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METHODS

Materials

This study was approved by the Ethics Committee of the Second Affiliated Hospital of Zhejiang University, School of Medicine. Written informed consents were obtained from all patients. In total, 51 consecutive TKAs (35 were primary TKA [primary group] and 16 revision TKA [revision group]) were performed by the same surgeon (Rong-Xin He) between June 2003 and June 2013 using a second-generation modular CCK prosthesis. The indications for implanting a CCK prosthesis were similar to those described by Insall,[13] Donaldson et al.,[6] and Sculco:[914] medial collateral ligament insufficiency, severe bone loss, and severe valgus deformity.

Two patients (four knees) died after a <2-year follow-up. The remaining 45 patients (47 knees) comprised 32 females and 15 males with an average age of 65.4 years (range, 43–87 years). Thirty-five (68.6%) were primary TKAs and 16 (31.4%) were revision TKAs. In primary TKA group, severe varus deformity with an average angle of 24.4° ± 4.6° was observed in nine knees. In revision group, severe varus deformity with an average angle of 23.8° ± 4.8° was observed in four knees. Ten knees with an average angle of 25.0° ± 6.7° in primary TKA group were considered to have severe valgus deformity while no cases of severe valgus deformity were observed in revision TKA group. Ten of the revision surgeries were due to aseptic loosening while the remaining six were due to infection [Table 1].

Table 1

Table 1

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Operative procedures

Primary total knee arthroplasties

All primary TKAs were performed via a standard-length midline skin incision and a modified medial parapatellar approach.[13] Before and after bone resection, the ligament-balancing techniques described by Insall et al.[15] were applied to determine the use of CCK prosthesis components. The second-generation CCK prosthesis was only implanted if intraoperative stability could not be obtained with a posterior-stabilized (PS) prosthesis. Ligament and retinacular release of the patella, as described by Insall,[13] were performed for patients with severe valgus or varus deformity. Uncemented 100-mm tibial and femoral stem extensions were routinely used for additional fixation. Patella resurfacing with an all-polyethylene component was performed if the articular surface of the patella was severely damaged.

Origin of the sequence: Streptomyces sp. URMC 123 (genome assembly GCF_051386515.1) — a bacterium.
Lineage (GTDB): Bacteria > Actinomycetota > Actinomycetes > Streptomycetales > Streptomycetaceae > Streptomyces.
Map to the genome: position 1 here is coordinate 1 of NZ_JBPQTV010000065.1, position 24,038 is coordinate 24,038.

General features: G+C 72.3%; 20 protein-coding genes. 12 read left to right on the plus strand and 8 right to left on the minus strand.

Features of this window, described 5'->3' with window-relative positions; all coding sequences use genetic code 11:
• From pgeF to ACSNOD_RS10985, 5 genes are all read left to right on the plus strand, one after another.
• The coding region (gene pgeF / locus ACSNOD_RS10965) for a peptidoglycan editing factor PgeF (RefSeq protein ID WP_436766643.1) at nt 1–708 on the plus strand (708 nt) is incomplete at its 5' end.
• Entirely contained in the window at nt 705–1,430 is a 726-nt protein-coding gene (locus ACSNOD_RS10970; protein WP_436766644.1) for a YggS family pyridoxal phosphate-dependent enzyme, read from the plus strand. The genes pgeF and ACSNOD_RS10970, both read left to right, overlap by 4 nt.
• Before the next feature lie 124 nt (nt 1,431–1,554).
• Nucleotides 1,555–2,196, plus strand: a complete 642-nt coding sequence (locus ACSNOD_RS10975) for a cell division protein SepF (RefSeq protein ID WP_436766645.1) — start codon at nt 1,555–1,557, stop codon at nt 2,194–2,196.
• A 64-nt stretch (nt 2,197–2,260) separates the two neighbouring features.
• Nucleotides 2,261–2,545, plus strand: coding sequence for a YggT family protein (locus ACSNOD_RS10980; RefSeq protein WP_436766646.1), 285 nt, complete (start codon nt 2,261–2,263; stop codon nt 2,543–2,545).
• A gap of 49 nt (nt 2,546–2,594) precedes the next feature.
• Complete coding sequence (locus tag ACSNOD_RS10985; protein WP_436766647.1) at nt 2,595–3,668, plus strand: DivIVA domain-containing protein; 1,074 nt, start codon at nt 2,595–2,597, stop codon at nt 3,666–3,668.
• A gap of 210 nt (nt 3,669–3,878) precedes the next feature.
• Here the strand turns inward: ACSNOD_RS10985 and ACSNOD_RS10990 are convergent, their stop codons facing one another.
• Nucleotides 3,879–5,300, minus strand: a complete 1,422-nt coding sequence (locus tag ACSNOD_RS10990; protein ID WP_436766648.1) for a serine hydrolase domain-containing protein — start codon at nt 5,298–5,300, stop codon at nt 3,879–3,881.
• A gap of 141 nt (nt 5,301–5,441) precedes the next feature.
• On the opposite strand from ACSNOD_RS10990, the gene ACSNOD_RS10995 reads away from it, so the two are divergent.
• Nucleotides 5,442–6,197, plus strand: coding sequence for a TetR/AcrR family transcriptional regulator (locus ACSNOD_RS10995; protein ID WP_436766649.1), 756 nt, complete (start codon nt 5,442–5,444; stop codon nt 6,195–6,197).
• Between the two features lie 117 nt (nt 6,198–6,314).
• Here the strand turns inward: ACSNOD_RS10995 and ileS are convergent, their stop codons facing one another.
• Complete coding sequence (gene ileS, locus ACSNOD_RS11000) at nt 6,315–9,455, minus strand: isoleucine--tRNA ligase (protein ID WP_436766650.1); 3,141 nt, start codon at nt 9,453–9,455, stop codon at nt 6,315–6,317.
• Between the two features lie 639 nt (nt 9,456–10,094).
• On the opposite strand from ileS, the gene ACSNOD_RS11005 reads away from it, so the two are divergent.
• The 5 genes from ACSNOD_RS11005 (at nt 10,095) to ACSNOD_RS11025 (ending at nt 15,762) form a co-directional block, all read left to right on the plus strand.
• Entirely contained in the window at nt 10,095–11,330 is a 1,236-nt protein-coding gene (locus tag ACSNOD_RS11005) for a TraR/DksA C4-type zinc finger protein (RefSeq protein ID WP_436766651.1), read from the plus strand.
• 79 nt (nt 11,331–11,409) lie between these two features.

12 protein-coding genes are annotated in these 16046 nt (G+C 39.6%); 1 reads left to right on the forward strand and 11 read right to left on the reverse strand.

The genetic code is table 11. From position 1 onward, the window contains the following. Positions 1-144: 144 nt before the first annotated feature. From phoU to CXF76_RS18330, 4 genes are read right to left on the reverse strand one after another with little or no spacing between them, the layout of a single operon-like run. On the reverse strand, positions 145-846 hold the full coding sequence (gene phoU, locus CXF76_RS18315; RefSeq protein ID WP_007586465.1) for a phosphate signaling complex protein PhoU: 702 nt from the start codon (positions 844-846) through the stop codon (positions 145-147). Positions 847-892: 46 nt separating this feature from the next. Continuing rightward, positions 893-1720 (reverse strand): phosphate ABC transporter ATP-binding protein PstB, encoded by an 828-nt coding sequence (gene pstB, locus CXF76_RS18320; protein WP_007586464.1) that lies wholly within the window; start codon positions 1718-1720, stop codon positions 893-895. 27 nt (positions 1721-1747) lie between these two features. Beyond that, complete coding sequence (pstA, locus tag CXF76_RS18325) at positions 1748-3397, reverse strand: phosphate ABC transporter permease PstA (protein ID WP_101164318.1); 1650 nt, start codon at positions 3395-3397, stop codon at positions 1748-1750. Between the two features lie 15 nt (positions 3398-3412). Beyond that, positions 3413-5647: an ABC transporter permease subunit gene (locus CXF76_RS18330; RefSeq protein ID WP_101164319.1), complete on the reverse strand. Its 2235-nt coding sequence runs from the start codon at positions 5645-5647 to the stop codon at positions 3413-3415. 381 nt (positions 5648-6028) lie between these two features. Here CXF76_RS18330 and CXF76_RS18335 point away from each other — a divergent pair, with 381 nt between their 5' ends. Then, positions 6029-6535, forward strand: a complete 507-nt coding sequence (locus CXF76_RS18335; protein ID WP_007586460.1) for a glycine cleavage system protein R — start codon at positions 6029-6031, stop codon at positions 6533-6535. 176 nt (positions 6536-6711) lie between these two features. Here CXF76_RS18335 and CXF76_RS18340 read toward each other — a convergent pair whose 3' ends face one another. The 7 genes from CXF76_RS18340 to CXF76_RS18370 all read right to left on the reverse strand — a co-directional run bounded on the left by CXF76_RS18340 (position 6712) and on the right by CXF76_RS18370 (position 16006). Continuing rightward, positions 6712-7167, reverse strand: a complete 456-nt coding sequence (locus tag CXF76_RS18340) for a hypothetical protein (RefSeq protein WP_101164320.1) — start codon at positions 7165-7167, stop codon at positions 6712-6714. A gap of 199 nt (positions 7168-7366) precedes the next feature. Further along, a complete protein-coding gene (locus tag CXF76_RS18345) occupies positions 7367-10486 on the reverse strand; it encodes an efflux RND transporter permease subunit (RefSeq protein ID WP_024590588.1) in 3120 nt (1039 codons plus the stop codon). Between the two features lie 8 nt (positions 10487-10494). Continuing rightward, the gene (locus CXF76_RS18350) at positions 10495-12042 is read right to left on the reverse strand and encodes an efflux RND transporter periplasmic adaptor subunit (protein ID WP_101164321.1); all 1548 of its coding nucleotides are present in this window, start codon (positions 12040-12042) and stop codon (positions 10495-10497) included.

Revision total knee arthroplasties

Of the 16 revision TKAs, ten were due to aseptic loosening and involved procedures similar to those in the primary TKAs as described above. A longitudinal midline skin incision was carefully created without overlapping the previous incision. The other six revision TKAs were due to periprosthetic infection, and the two-stage revisions were performed. The bone defects were completely excavated or exposed, and bone allograft or tibial augment implants were used to manage the large segmental defects. After pulse lavage irrigation of the remaining cut bone surfaces, the condylar prosthesis was implanted. Uncemented 100-mm tibial and femoral stem extensions were routinely used.

Routine closure was performed over a closed-suction drain, which was removed 24 h postoperatively. To reduce postoperative hemorrhage, tranexamic acid was injected into the wound immediately after closure and a bulky compression dressing was applied. Rehabilitation using a continuous passive-motion machine and formal physical therapy was performed 24 h postoperatively. All patients were administered cefuroxime at a dose of 1.5 g twice a day for postoperative periprosthetic infection prophylaxis. Rivaroxaban was applied at a dose of 10 mg/d for venous thromboembolism prophylaxis. Duplex ultrasonography was routinely performed before discharge.[16]

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Follow-up

The patients, knees, and radiographs were evaluated preoperatively at 3rd day, 1st, 6th, and 12th months after the operation, and annually thereafter at the outpatient department of our hospital. The Hospital for Special Surgery (HSS) Knee Score and the Knee Society Score (KSS) were recorded. The clinical results were rated as excellent (≥85 points), good (70–84 points), fair (60–69 points), or poor (< points) according to the HSS scoring system. Anteroposterior (AP), lateral, skyline, and long-standing AP radiographs were evaluated for axial alignment, radiolucent lines, and bone-graft incorporation using the Knee Society Scoring System.[17] The patellofemoral axial position was evaluated using the method described by Bindelglass and Vince.[18]

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Statistical methods

The SPSS version 18.0 statistical software package (IBM Corp., Armonk, NY, USA) was used for the statistical analysis. Data are presented as mean ± standard deviation (SD). The preoperative and postoperative HSS scores, KSS, and range of motion (ROM) were analyzed using paired t-tests. Heteroscedastic two-tailed Student's t-tests were used to compare the HSS score and KSS between primary and revision TKAs. A value of P < 0.05 was considered statistically significant.